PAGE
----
Title: TheVisionary: Welcome to the Fold
Authors: Jaye Valentine and Reno MacLeod
Cover Artist: Reno MacLeod
Genre: Paranormal M/M, Fantasy
Length: 74,300 Words (213 PDF pages)
Rating: 4.25 stars out of 5
Summary Review: An incredible adventure with amazing visuals that smashed all of my preconceived religious notions!
Father Marcus Ignatius Leeds, a Jesuit priest, has no idea what he’s really getting into when he arrives in Boston, Massachusetts. As a Vatican City investigator for the Congregation of the Causes of Saints, his job is to authenticate or disprove reported supernatural events, everything from bleeding statues to heavenly visions. Over and over again, he’s been disappointed to find only hopefuls with vivid imaginations or hoaxers with too much idle time on their hands.
While traveling the world doing God’s work, Marcus hasn’t had the time to develop close, personal relationships and as a result, he finds himself at silent odds with his monastic life. Debunking so many cases constitutes an outstanding track record in the eyes of his superiors, but in the process Marcus has lost hope of ever witnessing a true miracle. He’s begun to question the value of his profession and the worth of his solemn vows.
The report of a Boston teenager exhibiting the stigmata—the holy wounds of Christ—becomes Marcus’s salvation. What he finds in the wealthy Brookline neighborhood shakes the very foundation of his faith, igniting a series of events that will forever change the world—and Marcus. After years of disillusionment, he finally discovers a genuine miracle, which to his amazement brings him the love of his life.
A word of warning: For those readers who are religious or sensitive to religious themes, this may not be the book for you unless you can open your mind to a story that goes against all of your previously held beliefs.
Father Marcus Ignatius Leeds investigates supposed supernatural occurrences and so far his batting average is zero or 1000 depending on how you look at it. Every case he has investigated turned out to be a fraud. His latest takes him to the USA to look into the strange situation of a young man, James Miller, who had been bleeding continuously for 21 days. After hearing James’s story about being visited by an angel who claimed that he would meet God soon, Marcus arranged to stay at his house alone that evening. Unfortunately for Marcus there was a visitation, but not what he expected. Instead of demons or angels, a vampire named Joseph showed up at the house, and despite all of Marcus’s efforts and prayers to his Holy Father, Joseph overpowered and turned him. When Marcus recovered and realized what had happened to him and that life as he knew it was over, he was inconsolable. Being a priest, a vocation he had worked for all his life, was no longer an option as to all intents and purposes he was dead. Immediately after he revealed his new status to his superior, Cardinal Santoni, his worst fears were realized as he was excommunicated. However there was definitely a very bright side to his condition – Joseph introduced him to the wonders of sex.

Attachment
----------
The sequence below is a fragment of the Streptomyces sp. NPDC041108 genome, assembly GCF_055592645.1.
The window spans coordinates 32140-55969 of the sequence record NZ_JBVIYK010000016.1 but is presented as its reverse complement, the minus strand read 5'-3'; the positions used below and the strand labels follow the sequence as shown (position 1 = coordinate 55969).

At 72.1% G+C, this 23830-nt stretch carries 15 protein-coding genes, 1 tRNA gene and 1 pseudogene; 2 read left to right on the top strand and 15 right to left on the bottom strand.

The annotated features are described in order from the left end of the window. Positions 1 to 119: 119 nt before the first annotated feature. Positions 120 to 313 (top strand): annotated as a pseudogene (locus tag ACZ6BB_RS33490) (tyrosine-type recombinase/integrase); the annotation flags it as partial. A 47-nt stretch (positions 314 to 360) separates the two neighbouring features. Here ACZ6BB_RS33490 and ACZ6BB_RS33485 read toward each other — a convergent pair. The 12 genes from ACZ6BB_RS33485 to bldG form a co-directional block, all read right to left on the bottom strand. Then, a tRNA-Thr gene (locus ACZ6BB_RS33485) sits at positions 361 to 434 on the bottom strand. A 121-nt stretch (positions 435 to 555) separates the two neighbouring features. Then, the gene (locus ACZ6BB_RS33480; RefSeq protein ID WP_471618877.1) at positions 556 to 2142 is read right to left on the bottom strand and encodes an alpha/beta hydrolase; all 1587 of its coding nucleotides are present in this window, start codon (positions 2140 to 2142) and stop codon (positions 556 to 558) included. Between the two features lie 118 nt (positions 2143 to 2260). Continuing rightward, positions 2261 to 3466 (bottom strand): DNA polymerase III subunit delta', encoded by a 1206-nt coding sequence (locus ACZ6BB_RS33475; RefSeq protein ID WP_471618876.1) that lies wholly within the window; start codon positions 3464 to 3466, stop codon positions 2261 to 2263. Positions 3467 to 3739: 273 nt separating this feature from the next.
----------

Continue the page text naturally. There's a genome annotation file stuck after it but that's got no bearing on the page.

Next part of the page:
Marcus needed to feed in order to survive, and Rose, a whore he had met the first day he arrived in the USA was a likely candidate. When Marcus approached her and told her his predicament, although she was concerned about her ability to service her clients, Rose was happy to oblige. Marcus then petitioned The Vatican for access to their secret records so that he could continue his investigations into supernatural phenomenon, and for his own reasons the Pope granted his request.
I really liked this book. The world building was spectacular going back to the time of Jesus, as the authors traced the history of Christianity from the early days of the Roman Centurions. The characters reminded me of another book that I reviewed by Jaye and Reno, Messiah I, which had similar religious undertones and included well known historical figures, except that story was set in a different time. In The Visionary: Welcome to the Fold the authors did an incredible amount of research into Catholicism and the papacy, and the reconstituted St. Peter’s Basilica seemed so realistic that I felt as if I were transported there – even the terminology and the speech seemed realistic for the era.